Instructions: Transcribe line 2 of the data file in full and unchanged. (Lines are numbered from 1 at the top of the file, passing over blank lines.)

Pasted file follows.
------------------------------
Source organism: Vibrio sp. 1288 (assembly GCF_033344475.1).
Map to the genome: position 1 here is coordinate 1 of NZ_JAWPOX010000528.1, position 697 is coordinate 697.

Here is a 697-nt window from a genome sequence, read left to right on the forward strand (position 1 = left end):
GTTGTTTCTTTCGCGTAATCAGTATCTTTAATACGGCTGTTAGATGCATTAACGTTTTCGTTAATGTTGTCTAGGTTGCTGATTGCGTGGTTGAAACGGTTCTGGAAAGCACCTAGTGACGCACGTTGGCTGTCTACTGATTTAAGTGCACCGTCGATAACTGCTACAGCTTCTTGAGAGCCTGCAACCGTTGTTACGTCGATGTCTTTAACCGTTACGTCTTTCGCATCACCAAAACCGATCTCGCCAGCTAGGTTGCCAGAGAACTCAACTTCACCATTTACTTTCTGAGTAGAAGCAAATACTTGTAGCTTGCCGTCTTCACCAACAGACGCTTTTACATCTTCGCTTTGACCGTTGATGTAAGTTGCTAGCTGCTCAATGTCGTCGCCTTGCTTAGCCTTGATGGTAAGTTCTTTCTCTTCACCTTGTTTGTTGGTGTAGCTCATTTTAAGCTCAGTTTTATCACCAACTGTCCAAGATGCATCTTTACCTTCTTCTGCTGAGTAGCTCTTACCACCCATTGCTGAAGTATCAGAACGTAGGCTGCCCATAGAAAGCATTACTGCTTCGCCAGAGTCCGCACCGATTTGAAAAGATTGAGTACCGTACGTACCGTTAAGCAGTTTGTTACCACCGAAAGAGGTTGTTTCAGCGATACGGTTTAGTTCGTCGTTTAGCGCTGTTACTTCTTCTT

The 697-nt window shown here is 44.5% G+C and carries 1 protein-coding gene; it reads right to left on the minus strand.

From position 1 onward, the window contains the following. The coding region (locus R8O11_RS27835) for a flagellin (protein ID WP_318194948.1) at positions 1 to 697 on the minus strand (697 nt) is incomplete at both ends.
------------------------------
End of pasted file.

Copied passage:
Map to the genome: position 1 here is coordinate 1 of NZ_JAWPOX010000528.1, position 697 is coordinate 697.